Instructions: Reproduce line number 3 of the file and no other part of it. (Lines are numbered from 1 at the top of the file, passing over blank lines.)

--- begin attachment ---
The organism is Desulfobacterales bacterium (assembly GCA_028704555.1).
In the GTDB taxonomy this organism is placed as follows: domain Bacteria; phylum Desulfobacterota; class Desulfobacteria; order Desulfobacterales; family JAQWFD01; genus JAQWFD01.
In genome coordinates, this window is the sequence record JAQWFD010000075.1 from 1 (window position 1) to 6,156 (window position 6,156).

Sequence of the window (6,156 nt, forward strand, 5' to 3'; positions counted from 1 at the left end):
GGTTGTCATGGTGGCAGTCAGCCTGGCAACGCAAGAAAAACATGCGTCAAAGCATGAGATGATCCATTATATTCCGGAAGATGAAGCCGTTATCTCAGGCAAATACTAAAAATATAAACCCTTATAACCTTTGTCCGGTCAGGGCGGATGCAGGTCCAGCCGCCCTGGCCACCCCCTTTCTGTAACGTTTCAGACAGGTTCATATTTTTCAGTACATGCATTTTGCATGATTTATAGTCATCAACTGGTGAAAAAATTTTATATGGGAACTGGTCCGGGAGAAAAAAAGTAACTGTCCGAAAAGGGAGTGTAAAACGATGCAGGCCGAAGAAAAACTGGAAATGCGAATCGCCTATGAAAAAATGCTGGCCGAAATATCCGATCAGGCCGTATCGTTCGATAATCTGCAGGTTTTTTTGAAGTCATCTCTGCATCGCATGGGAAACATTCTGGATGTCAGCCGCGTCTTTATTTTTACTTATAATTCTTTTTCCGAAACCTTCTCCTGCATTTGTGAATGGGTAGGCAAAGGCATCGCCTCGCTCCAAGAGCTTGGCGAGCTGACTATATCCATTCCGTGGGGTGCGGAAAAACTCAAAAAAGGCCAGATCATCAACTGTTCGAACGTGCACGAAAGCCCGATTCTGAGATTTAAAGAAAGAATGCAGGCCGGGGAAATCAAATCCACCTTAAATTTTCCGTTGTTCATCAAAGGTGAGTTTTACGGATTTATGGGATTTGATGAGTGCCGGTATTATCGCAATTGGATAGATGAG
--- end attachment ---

In genome coordinates, this window is the sequence record JAQWFD010000075.1 from 1 (window position 1) to 6,156 (window position 6,156).